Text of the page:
US court refuses to stay suit in $1.2 billion Devas arbitration award

A federal court in the United States has denied a motion to stay proceedings in a case related to the enforcement of a $1.2 billion arbitration award won by Devas Multimedia against Antrix Corp, the Indian space agency’s commercial arm.

Judge Thomas S. Zilly of the United States District Court for the Western District of Washington said the motion lacked merit and was intended to further delay proceedings.

The motion to stay the proceedings was filed on July 16 by a counsel representing Devas Multimedia. The counsel was appointed by the National Company Law Tribunal (NCLT) as Devas is under liquidation in the country over fraud charges.

“As the Court has repeatedly emphasized, this matter has been subjected to hindrance and delay, largely on the part of Respondent Antrix Corp Ltd,” Judge Zilly noted in his order.

The liquidator (NCLT) has waited for nearly four months to hire a new counsel despite the court’s direction to do so on March 23, he added.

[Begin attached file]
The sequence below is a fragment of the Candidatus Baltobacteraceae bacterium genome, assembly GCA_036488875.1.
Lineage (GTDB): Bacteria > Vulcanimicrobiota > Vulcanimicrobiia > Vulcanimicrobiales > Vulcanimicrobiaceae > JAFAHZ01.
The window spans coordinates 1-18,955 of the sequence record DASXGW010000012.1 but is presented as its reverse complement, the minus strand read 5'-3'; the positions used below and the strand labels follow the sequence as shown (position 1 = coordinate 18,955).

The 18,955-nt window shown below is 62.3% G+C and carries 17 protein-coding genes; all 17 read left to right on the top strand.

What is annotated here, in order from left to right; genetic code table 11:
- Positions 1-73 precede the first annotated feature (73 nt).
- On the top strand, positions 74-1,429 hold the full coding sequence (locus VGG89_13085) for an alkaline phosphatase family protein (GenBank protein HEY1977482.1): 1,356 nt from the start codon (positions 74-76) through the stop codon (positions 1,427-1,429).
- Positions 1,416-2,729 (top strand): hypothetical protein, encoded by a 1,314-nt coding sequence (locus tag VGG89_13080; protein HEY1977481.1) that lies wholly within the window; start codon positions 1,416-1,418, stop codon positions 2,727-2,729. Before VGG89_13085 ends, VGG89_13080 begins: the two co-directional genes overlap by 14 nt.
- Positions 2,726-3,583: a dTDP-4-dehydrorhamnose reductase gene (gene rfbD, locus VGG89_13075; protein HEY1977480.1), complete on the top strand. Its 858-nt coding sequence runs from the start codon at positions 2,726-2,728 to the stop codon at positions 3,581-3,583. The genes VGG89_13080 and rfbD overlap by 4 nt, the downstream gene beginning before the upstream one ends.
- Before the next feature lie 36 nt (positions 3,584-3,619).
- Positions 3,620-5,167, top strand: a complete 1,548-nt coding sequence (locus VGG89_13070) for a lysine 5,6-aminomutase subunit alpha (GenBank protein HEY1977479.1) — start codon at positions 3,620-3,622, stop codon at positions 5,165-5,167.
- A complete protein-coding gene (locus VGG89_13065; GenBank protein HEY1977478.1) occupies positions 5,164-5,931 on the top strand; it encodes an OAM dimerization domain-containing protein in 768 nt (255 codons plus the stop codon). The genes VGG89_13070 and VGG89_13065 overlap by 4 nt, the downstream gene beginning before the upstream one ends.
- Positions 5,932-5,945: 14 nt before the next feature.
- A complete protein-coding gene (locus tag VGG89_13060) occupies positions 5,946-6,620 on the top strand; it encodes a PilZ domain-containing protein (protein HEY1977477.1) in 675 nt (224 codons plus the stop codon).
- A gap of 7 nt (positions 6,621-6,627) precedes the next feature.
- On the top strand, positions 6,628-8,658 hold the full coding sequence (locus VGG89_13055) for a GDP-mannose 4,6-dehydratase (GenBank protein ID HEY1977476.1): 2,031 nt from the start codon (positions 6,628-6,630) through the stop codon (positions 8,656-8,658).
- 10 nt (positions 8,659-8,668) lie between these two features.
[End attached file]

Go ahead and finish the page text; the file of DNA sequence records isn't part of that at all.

ET has reviewed a copy of the order.


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Devas Multimedia’s investors – which include Devas Multimedia America Inc, Devas Employees Mauritius Pvt Ltd, Telcom Devas Mauritius Ltd and Devas (Mauritius) Ltd — are fighting to collect the International Chamber of Commerce’s 2015 arbitration award, after India placed Devas into liquidation in February.

These investors have previously told the US court that Antrix, in collusion with India, had turned the company into a “ghost ship” (by placing it in liquidation).

Antrix had also filed a motion in the same court urging it to block attempts by Devas’ investors to track down assets and enforce the $1.2 billion award. It had argued that they were not entitled to post-judgement ‘discovery’ – the formal procedure used by parties in a lawsuit to obtain information before a trial.

Antrix Corp’s move came after Devas
filed a petition in a New York court in June seeking to seize the assets of Air India in the United States, as reparation for India’s failure to honour the $1.2 billion arbitration award.

In July, ET had
reported that a judge in London found “obvious merit” in allowing investors in Devas to join ongoing efforts to enforce the ICC award.

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